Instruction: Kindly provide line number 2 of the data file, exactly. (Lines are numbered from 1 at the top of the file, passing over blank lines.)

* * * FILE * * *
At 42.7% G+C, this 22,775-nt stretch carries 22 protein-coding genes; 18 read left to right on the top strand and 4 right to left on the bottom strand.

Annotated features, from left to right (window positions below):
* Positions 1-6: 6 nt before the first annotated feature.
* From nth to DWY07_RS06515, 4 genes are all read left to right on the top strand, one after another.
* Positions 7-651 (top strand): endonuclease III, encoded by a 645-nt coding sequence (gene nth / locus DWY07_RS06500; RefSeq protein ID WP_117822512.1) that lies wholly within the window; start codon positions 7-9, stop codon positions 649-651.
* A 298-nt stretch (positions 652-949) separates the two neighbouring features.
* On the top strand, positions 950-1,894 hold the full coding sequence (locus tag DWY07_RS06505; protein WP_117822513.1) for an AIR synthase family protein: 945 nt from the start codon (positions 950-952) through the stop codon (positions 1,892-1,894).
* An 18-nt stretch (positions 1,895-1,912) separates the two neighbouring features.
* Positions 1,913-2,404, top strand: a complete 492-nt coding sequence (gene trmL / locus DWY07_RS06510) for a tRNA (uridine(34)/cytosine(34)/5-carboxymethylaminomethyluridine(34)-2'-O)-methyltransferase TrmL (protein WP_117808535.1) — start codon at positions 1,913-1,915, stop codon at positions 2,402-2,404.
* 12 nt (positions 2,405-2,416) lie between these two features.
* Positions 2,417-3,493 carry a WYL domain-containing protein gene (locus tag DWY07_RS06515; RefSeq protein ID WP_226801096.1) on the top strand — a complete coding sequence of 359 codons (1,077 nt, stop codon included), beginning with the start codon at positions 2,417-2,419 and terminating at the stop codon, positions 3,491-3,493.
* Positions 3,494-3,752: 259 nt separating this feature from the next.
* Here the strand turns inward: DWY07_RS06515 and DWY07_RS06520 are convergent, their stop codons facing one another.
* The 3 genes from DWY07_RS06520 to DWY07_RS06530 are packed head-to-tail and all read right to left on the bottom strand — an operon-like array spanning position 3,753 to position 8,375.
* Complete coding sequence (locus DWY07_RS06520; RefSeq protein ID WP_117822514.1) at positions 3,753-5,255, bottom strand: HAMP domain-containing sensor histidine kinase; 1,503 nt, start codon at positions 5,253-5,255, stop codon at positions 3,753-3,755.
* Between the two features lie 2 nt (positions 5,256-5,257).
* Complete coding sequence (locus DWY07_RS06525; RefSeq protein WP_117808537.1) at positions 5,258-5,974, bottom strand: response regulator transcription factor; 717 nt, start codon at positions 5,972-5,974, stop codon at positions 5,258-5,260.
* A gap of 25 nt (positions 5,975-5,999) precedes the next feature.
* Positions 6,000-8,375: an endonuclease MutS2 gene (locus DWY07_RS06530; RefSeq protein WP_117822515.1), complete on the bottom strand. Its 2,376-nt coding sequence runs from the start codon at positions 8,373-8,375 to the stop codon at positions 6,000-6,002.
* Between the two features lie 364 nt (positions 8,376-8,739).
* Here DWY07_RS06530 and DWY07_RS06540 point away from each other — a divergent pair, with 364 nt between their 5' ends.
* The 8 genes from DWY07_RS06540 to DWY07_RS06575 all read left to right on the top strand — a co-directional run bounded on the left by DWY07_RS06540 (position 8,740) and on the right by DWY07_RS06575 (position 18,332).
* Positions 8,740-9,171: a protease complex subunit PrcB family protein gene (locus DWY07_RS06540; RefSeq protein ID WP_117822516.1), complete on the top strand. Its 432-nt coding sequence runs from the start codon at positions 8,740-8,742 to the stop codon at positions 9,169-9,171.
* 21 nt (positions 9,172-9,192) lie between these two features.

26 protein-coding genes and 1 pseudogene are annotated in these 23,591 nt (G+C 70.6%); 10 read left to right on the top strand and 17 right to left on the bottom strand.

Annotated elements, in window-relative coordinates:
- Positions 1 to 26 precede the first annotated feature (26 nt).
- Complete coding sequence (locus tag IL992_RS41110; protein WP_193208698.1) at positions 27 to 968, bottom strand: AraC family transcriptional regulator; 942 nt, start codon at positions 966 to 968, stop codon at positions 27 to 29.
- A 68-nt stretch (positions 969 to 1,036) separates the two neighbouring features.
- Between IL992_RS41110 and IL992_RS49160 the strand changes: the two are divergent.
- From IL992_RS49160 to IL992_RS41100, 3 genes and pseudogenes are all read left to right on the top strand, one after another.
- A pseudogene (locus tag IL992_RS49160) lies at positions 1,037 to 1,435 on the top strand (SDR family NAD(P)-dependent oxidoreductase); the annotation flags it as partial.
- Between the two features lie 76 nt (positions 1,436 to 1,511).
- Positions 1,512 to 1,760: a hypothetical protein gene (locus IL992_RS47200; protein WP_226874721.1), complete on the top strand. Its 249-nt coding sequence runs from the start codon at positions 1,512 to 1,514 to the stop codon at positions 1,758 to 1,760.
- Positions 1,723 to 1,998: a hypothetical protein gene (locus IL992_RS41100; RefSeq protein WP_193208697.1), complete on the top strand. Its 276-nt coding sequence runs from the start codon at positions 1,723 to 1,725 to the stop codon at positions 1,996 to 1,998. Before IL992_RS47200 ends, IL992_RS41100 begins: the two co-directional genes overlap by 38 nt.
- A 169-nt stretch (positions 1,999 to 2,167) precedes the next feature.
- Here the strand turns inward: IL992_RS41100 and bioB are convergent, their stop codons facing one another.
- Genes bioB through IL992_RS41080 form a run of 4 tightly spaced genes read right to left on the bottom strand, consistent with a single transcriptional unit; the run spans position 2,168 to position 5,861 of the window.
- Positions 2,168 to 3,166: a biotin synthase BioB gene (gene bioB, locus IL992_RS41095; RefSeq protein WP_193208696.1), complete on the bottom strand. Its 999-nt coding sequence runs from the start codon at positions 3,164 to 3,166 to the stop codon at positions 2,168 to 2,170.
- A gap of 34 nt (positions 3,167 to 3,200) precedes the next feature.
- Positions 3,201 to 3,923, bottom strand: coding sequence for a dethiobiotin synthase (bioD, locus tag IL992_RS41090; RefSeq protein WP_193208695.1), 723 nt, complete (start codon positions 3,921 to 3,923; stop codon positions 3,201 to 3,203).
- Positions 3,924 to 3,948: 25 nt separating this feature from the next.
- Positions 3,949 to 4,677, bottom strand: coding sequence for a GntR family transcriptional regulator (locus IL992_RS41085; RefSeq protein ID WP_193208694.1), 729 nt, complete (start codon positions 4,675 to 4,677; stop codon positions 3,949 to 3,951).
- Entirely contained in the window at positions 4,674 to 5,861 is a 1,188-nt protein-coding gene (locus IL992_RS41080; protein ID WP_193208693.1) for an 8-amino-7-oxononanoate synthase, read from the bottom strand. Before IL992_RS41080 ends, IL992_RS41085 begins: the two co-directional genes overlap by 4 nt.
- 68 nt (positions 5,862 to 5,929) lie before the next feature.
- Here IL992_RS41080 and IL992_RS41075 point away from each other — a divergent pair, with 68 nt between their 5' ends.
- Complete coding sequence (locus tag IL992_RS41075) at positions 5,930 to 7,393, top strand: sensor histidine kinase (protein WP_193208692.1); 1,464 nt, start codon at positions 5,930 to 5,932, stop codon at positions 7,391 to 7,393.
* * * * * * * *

Annotated features, from left to right (window positions below):